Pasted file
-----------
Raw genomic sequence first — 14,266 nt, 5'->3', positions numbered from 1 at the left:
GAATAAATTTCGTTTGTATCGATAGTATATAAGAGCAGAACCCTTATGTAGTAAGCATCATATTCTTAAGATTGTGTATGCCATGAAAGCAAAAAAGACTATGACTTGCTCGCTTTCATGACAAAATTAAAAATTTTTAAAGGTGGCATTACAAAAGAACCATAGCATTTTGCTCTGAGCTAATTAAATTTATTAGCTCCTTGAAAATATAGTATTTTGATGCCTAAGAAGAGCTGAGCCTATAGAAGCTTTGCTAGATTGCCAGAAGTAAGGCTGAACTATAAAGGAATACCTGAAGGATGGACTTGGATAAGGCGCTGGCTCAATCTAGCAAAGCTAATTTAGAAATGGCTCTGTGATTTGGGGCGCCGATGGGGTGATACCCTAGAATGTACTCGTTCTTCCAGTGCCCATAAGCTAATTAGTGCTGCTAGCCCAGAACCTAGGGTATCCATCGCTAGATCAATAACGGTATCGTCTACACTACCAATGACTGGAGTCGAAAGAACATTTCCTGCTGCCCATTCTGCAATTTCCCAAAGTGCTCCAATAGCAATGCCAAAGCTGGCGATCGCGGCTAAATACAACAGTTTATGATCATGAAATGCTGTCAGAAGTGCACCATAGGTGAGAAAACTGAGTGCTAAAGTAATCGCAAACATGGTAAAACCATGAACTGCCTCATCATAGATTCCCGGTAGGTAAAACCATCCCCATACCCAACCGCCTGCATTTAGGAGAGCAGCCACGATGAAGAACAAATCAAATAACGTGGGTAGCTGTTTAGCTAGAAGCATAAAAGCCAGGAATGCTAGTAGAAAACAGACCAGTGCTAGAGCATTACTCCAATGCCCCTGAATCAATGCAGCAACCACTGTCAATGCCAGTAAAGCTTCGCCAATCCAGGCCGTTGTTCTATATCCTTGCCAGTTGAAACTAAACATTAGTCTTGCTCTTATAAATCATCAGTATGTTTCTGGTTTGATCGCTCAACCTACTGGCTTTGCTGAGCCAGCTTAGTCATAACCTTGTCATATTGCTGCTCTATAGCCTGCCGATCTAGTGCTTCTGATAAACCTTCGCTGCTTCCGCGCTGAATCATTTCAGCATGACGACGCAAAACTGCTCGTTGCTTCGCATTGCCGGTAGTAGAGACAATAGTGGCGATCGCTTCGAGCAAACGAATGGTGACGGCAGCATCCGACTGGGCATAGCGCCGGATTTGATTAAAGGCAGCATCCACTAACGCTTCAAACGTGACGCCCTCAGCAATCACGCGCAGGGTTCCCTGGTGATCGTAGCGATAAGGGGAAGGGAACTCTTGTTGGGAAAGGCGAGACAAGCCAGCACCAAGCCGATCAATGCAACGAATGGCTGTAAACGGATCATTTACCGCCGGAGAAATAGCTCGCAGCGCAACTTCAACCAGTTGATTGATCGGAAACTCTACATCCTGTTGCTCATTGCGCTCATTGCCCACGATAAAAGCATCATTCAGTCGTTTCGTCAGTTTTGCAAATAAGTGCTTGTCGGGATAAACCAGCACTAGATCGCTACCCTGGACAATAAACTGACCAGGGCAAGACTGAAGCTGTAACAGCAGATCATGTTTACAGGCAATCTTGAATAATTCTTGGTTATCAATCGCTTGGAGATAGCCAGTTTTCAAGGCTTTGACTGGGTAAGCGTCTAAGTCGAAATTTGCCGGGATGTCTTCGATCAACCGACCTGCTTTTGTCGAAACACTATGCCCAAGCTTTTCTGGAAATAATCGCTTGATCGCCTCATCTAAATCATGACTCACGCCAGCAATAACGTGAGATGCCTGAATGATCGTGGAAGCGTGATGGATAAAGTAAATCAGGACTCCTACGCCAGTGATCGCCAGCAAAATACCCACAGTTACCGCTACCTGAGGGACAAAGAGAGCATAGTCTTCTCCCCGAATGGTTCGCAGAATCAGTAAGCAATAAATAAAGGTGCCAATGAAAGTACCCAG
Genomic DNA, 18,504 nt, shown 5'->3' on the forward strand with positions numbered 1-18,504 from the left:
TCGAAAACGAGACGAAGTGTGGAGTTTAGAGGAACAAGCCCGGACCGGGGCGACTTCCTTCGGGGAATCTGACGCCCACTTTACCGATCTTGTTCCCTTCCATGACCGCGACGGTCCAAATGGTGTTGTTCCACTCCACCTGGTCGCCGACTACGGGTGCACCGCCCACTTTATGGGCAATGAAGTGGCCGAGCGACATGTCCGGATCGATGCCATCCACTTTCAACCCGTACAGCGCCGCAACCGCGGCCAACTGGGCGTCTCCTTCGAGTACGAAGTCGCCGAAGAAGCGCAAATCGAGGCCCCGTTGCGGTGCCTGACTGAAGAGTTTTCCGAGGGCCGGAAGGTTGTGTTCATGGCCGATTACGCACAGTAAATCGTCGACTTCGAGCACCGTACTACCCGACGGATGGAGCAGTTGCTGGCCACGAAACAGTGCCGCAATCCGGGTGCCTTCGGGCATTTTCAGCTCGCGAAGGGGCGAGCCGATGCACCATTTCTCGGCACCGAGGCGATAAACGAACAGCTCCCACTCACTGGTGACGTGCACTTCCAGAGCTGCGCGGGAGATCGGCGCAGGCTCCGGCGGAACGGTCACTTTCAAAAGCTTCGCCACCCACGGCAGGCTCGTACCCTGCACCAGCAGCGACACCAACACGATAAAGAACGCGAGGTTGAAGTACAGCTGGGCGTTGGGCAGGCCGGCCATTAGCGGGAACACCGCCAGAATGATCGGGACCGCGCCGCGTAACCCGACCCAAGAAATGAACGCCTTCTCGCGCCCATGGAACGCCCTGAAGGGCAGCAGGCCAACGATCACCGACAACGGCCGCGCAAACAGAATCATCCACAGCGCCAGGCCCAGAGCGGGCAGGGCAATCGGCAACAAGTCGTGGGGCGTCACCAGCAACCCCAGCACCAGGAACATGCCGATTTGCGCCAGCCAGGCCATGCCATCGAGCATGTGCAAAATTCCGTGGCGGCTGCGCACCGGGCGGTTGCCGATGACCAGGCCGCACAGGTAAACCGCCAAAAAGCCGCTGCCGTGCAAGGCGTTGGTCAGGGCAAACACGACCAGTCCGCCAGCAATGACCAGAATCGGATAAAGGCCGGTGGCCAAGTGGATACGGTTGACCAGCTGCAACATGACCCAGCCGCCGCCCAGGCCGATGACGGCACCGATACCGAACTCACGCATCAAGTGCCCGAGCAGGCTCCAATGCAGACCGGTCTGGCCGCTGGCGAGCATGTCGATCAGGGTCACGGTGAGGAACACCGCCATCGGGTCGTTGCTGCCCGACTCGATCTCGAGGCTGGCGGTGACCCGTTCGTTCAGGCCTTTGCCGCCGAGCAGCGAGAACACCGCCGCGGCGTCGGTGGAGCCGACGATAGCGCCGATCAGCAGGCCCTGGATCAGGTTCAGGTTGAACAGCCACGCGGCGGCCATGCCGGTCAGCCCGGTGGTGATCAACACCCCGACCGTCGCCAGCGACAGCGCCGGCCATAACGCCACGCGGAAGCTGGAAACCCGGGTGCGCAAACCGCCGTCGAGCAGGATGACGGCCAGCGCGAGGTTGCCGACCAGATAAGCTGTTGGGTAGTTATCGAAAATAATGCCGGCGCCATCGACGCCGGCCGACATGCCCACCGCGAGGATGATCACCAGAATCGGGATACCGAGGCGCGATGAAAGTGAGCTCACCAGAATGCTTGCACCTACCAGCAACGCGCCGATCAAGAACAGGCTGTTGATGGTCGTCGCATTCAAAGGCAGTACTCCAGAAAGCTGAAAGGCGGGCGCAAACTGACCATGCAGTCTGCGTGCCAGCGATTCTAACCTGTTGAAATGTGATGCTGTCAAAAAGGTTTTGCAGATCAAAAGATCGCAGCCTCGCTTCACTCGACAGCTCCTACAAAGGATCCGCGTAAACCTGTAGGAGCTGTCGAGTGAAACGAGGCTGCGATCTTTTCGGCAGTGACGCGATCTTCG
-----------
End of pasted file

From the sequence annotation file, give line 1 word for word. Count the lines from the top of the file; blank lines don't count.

Raw genomic sequence first — 14,266 nt, 5'->3', positions numbered from 1 at the left: